A CIRCUS opening in Cuffley this week featuring acts from endangered species has been blasted by animal rights campaigners.

The Great British Circus has come under fire for using elephants, which have not been a part of British circuses for a decade.

The show also features about ten tigers, which the circus would not allow to be photographed as they were in the cages they are kept in when they are not performing.

The show claims to be Britain's biggest animal circus. Spokesman Chris Barltrop said there was “no reason at all” why animals should not be used by the circus. He said: "Thousands see the circus every week. All of them want to see the animals before and after the show to see how the animals are kept."

He said a DEFRA Circus Working Group report in 2007 into the welfare of the animals said they did not appear stressed and the animals appeared to be in good condition.

However, several animal rights groups raised concerns over the principle of using wild animals for entertainment.

Chris Draper, senior scientific researcher for the Born Free Foundation, said: "We are very concerned about the welfare of the animals in the Great British Circus, and shocked about the circus's recent importation of three elephants for use in their performances.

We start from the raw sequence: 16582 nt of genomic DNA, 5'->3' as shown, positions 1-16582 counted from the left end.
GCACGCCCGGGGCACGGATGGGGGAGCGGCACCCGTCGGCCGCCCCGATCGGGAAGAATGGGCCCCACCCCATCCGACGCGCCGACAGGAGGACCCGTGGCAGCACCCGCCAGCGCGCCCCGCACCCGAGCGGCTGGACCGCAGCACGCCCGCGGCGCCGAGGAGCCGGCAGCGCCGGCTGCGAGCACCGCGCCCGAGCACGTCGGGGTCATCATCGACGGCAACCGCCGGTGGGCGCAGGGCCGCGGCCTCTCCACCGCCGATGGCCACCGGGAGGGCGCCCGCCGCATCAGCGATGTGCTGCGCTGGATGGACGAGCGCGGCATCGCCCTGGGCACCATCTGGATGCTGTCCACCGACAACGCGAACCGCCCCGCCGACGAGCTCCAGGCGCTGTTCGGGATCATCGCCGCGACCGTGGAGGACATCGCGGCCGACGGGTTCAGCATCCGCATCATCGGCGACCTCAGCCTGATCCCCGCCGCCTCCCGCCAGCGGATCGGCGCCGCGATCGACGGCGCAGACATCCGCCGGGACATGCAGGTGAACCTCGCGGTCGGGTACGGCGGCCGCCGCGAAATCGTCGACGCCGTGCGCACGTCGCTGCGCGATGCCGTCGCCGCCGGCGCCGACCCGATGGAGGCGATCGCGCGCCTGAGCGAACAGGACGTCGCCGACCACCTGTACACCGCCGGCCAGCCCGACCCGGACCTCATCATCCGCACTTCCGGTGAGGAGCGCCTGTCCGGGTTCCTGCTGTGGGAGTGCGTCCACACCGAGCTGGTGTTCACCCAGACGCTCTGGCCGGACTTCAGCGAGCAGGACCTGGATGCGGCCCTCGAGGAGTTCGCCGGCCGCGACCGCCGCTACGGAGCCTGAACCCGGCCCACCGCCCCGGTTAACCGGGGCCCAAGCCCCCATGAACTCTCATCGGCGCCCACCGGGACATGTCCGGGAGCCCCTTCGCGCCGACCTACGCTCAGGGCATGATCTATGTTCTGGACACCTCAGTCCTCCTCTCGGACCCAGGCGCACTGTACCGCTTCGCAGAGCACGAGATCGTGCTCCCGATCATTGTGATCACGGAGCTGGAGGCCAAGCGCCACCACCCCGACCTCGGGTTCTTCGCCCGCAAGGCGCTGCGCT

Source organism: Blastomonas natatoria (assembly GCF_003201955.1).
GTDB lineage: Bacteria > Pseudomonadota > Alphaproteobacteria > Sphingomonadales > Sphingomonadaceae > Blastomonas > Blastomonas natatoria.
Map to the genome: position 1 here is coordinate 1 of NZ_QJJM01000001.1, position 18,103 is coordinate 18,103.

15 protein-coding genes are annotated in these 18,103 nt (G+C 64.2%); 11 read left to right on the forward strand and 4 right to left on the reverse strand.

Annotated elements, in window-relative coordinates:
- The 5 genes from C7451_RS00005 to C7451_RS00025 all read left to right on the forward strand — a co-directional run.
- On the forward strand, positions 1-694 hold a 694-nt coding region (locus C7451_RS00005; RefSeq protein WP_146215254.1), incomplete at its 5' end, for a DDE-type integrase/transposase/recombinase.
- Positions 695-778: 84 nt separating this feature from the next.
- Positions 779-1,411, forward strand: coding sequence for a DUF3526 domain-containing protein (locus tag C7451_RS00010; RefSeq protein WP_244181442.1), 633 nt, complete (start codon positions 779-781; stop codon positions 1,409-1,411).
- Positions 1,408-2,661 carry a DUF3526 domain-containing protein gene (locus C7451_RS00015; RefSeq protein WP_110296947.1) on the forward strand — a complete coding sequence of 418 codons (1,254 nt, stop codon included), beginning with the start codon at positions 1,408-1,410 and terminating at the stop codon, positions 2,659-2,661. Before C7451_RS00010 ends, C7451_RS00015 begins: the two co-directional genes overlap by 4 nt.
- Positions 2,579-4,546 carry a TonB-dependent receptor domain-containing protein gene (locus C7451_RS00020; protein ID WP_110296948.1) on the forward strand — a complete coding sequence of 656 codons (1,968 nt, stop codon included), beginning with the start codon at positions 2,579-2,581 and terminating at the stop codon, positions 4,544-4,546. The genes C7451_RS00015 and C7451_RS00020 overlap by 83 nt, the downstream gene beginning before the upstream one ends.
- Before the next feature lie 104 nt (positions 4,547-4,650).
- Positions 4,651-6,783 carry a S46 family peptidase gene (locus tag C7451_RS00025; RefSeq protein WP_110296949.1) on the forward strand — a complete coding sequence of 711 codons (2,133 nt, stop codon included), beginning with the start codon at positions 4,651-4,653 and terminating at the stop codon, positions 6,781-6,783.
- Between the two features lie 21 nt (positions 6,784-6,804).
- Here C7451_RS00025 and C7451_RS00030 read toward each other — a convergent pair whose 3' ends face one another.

"The use of wild animals in circuses is archaic, and it is abundantly clear that a travelling circus cannot provide for the complex needs of wild animals.

"Travelling circuses simply cannot provide the environment afforded to animals in even the most simple of zoos, and furthermore subject their animals to repeated and prolonged transport, frequent loading and unloading, and the potential stresses of performance and training".

Craig Redmond, campaigns director for the Captive Animals' Protection Society, said: "We strongly urge the public to avoid this circus and wait for one of the many excellent all-human shows to visit town."

Alexandra Cardenas, of Animal Defenders International, added her concerns.

"Even with the best will in the world, it is impossible to provide animals like elephants the facilities to maintain their physical and mental fitness."

Lars Hölscher, 25, the elephant trainer and owner, said: "People who don't see the animals have no idea how it works in the circus. They are happy, they have space and we take them on walks."

His training partner, Christine Haerter, 35, added: "We are with the animals all the time. You couldn't do anything bad to the elephants because elephants never forget."

The Great British Circus is performing on Northaw Road, in Cuffley, from Tuesday until the weekend.